Paddle Patagonia

About Us

Our Team

Julian and I dreamed up the idea of Paddle Patagonia in 2010 when we decided to move to Patagonia (almost) full-time. We had both been working in the whitewater industry for many years. Julian guiding and instructing and me managing offices and running logistics - we figured we were the perfect combination of skills for creating our own adventure business!

We bought some land outside of Julian’s hometown of El Bolsón, imported some whitewater kayaks and canoes and starting exploring the local rivers to create unique paddling adventures. As our family expanded so did our business and we now offer mountain biking and multi-sport adventures. We have forged some great partnerships with local accommodations and outfitters and we now work with several groups annually who use us as their in-country trip specialists.

The uniqueness of our trips is based heavily on local expertise and connections. We aim to give you, our guest, an authentic Patagonian experience in our little region of Argentina, something that might be hard to find on your own. We hope you’ll trust us with your next holiday adventure.

We look forward to seeing you soon!

Katie & Julián

About The Area

El Bolsón, Argentina

El Bolsón is Paddle Patagonia’s home base. It is a small town located in the province of Rio Negro about 1800km south of Buenos Aires. You can take a bus (about 22 hours but very comfortable) or you can fly into San Carlos de Bariloche (BRC), then travel by land the 120km south to El Bolsón.

“El Bolsón” literally translates as “the big bag,” which is certainly not the most poetic name, but comes from the fact that El Bolsón is located in a valley between several mountains. This “bag” nestled in the mountains has an unusual microclimate for being so far south. The region produces 75% of the country’s hops and an enormous amount of organic fruits, vegetables and honey. I have never eaten more perfect and delicious strawberries in my life! On top of it all, locally produced cheeses, smoked trout, regional chocolate, jams and preserves make this place a foodlovers dream.

The town is towered over by “Piltriquitron” mountain (2,284m) whose Mapuche name translates as a mountain “hanging from the clouds.” Across the valley to the east are many beautiful mountain peaks that offer a variety of moderate to challenging hikes.

Throughout the year El Bolsón hosts the famous “Feria Artesanal” or local artisan craft and food fair. Tourists from all over the country flock to El Bolsón to enjoy the market with over 300 stalls to explore! Artists sell everything from sculpted wooden cutting boards, and handmade mate gourds to jewelry, instruments and pottery.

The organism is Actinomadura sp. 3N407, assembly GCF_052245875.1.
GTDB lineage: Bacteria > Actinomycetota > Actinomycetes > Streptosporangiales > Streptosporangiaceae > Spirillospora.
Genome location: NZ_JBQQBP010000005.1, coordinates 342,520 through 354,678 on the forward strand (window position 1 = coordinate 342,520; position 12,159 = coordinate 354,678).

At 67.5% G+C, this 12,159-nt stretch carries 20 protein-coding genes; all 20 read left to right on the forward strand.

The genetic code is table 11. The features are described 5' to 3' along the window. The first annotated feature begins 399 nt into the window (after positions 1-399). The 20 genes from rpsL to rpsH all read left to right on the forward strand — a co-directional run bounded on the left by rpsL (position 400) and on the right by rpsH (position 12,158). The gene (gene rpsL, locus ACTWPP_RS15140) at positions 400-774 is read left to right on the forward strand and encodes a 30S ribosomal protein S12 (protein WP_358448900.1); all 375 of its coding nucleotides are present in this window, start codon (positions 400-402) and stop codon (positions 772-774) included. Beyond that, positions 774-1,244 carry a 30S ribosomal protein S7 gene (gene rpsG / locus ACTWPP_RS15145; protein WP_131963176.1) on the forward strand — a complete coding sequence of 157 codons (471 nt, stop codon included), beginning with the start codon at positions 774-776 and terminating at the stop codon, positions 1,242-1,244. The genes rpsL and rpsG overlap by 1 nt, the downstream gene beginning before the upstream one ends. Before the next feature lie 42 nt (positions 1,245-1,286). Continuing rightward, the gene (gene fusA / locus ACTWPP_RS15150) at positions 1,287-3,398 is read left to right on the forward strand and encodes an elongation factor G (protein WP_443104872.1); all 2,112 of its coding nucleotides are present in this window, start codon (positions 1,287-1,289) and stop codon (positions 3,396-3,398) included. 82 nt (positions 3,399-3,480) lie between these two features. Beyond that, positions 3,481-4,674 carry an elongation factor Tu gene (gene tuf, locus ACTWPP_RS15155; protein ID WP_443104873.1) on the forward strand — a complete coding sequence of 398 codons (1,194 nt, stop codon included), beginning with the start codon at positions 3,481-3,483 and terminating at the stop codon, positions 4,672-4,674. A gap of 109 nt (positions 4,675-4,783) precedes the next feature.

Aside from the market, a visit to El Bolsón should include the sampling of one or more of the many local micro-breweries and of course the ice cream shops!

Bolson- RioNegro - Argentina

The town is towered over by “Piltriquitron” mountain (2,284m) whose Mapuche name translates as a mountain “hanging from the clouds.” Across the valley to the east are many beautiful mountain peaks that offer a variety of moderate to challenging hikes.

Throughout the summer El Bolsón hosts the “Feria Artesanal” or local artisan craft and food fair. Tourists from all over the country flock to El Bolsón to enjoy the market with over 300 stalls to explore! Artists sell everything from sculpted wooden cutting boards, and handmade mate gourds to jewelry, instruments and pottery.

San Carlos de Bariloche, Argentina

San Carlos de Bariloche

San Carlos de Bariloche is the “gateway city” to Patagonia, situated on the foothills of the Andes, surrounded by lakes (Nahuel Huapi, Gutiérrez Lake, Moreno Lake and Mascardi Lake) and mountains (Tronador, Cerro Catedral, Cerro López). It is famous for skiing but also great for sight-seeing, water sports, trekking and climbing. Another claim to fame is its Swiss-like atmosphere and its chocolate boutiques.

Futaleufú, Chile



The town of Futaleufú, Chile is close to the Argentine border and has a population of about 2,000. The main income for the community is fly fishing, white water rafting, and tourism.

The Futaleufú River is a river fed by the lakes in the Los Alerces National Park in Chubut Province, Argentina, crossing the Andes Mountains and the international border into Chile and opening into the Yelcho Lake.